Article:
Tales of Dunk and Egg is a series of novellas (short novels) by American novelist and screenwriter George R.R. Martin best known for his Epic Fantasy series A Song of Ice and Fire from which the popular HBO TV series Game of Thrones is derived. It is set in the same fantasy world as ASoIaF and follows the life of of a hedge knight, Ser Duncan the Tall, and his squire, Egg (or Aegon V Targaryen). Dunk would later go on to become the Lord Commander of the Kingsguard and Egg, the king of Seven Kingdoms, Aegon the Unlikely. The series is far simpler than ASoIaF as it is centered around just two characters and is much more easier to follow. The Mystery Knight – third novella in the series- gets pretty close to ASoIaF, though. Martin has indicated that he will write several stories in the series (source: Wikipedia), as many as nine, intended to cover much of the life of Dunk and Egg. He has authored three until now. I shall review each novella one by one.
The Hedge Knight:
The Hedge Knight starts off pretty slowly and speeds up brilliantly later in true Martin fashion. A hedge knight has died during the night. His squire, Dunk, buries him, does the basic rituals and moves on. The hedge knight, Ser Arlan of Pennytree, had knighted Dunk before dying. Dunk continues on the path they had been going – to the Ashford’s Meadow – where they were headed for a tourney. On his way, Dunk meets a bald boy who requests him to make his squire. Dunk refuses but the boy follows him and Dunk reluctantly makes him his squire. A lot happens after that and the boy, Egg, is later revealed to be Aegon V of House Targaryen. Story is quite simple and linear and a far cry from the ASoIaF novels which are as complex as stories can get. Writing is just what you expect from Martin. Subtly brilliant and vivid. Storytelling quality is just outstanding. Characters are beautiful. Most of you will instantly fall in love with Dunk. Story might seem just a little bit unfamiliar and hard to understand to the people who are unacquainted from ASoIaF. But it is still a worth read. You should pick this one up as a gateway to the Martin’s staggeringly elaborate and delightfully imaginative world.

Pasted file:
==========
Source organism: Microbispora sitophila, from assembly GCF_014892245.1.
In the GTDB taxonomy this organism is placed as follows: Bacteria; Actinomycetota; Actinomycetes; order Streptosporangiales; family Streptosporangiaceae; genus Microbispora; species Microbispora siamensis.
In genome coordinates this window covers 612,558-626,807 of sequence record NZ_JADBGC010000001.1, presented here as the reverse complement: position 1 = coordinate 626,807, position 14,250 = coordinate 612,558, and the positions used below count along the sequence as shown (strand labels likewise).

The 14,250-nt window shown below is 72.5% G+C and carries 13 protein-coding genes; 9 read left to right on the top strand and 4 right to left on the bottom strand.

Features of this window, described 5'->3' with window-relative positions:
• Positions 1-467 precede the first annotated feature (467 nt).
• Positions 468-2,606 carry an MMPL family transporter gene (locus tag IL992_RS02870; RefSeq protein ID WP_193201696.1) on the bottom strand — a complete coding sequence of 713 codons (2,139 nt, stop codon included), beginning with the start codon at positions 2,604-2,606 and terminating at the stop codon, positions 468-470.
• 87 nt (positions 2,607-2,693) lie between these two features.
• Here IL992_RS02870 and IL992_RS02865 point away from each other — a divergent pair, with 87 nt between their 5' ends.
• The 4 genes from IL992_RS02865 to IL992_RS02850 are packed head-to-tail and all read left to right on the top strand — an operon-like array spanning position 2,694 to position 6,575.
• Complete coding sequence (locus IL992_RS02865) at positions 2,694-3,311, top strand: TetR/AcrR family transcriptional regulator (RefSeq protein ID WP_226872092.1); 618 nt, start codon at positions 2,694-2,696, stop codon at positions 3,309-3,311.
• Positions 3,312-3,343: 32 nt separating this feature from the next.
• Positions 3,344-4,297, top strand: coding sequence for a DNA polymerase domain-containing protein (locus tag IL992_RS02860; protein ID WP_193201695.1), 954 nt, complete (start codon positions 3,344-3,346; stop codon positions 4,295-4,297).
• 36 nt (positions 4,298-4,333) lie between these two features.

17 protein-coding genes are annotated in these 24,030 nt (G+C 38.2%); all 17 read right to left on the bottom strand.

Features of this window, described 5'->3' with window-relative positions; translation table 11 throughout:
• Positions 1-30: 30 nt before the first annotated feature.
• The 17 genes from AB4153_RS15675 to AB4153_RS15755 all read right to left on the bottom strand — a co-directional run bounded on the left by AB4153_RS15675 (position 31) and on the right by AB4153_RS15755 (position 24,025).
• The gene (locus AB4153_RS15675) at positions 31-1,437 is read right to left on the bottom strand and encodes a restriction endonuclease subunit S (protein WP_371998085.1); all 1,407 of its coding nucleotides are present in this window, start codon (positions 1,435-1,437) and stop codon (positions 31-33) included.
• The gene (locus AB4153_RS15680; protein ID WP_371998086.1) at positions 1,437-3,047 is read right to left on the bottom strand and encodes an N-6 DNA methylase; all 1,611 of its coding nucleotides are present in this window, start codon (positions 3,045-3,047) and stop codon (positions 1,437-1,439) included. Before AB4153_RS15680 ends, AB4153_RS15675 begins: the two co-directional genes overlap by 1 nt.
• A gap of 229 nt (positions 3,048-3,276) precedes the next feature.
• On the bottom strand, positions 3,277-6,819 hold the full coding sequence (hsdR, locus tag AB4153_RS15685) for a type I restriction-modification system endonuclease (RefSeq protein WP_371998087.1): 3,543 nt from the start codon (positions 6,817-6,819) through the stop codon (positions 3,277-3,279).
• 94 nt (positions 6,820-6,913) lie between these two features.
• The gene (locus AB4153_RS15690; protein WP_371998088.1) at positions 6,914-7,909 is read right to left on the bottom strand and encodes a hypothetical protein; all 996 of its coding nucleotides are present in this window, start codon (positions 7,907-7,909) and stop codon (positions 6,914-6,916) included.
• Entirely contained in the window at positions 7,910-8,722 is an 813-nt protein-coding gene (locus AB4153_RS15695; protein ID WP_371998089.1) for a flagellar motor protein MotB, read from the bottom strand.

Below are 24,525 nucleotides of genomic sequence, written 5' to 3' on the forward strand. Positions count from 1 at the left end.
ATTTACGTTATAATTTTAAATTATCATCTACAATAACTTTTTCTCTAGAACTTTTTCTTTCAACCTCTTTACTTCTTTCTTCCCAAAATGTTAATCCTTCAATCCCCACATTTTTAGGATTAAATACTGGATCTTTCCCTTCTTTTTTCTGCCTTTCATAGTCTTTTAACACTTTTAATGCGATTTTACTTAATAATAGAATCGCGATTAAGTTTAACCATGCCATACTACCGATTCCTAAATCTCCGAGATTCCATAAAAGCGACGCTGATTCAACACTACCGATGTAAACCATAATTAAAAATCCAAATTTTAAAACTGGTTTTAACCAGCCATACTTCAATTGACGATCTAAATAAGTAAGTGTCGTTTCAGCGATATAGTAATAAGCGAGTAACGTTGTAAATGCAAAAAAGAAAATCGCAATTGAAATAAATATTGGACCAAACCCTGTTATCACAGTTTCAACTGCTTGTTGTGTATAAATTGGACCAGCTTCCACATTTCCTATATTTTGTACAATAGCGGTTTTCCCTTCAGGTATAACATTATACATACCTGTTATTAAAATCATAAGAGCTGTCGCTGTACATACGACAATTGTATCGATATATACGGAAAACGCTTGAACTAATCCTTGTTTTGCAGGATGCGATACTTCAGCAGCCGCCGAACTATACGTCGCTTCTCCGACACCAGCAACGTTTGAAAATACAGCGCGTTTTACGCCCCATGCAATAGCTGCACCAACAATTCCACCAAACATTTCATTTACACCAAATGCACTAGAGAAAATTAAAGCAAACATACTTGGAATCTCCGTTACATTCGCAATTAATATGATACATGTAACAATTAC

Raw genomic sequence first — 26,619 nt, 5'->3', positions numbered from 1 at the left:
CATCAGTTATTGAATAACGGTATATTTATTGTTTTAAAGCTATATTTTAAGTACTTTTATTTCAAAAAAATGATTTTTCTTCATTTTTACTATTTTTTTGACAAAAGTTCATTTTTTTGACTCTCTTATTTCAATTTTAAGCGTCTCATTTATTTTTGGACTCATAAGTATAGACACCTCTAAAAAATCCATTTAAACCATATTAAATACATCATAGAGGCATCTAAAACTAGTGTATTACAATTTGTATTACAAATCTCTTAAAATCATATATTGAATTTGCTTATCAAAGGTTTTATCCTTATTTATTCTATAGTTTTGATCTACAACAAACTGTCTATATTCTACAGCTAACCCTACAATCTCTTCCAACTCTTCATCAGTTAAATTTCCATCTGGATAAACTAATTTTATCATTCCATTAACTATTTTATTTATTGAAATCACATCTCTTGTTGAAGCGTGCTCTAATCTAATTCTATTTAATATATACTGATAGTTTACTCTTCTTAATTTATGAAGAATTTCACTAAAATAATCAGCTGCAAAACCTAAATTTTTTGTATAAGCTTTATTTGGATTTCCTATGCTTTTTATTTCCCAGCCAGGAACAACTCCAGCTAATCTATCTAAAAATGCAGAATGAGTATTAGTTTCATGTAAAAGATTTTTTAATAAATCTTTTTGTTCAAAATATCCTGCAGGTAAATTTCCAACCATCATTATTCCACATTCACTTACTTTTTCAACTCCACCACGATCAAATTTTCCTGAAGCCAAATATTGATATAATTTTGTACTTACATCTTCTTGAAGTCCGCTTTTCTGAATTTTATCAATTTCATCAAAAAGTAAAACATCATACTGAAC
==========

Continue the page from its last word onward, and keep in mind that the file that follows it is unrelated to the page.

The Sworn Sword:
The Sworn Sword begins a year and half after the events of The Hedge Knight. Our hedge night, Dunk, is no longer a hedge knight and has sworn his sword to an old knight Ser Eustace Osgrey of a stronghold called Standfast in the Reach. It is drought time in the Reach and the only water source for the people of Standfast and the villages around is blocked by constructing a dam on orders of Lady Rohanne Webber of Coldmoat – a nearby castle. The novella concerns about how Dunk and Egg deal with the conflict, and has rich, grey characters. Story is even simpler and coherent than The Hedge Knight. There are some nice twists and shocking moments which will keep your interest going. A worth read, though, not as good as its predecessor.
The Mystery Knight:
In The Mystery Knight, Dunk enters a tourney as, you must have guessed, a mystery knight. What he doesn’t know is there are some nasty rebellion plots cooking underneath the veil of tourney and he and Egg might be the prime targets. It has a large cast of characters and is easily the most complex novella in the series. I had the same feeling while reading it which I had with A Game of Thrones. Confusing and similar sounding names, fast-paced story and intricate plot makes this a difficult read. It is probably closest to the Ice and Fire books with its political intrigues, gore and topsy-turvy story. The Mystery Knight is my favourite novella in the series. A must read for any fantasy and medieval politics/warfare fan.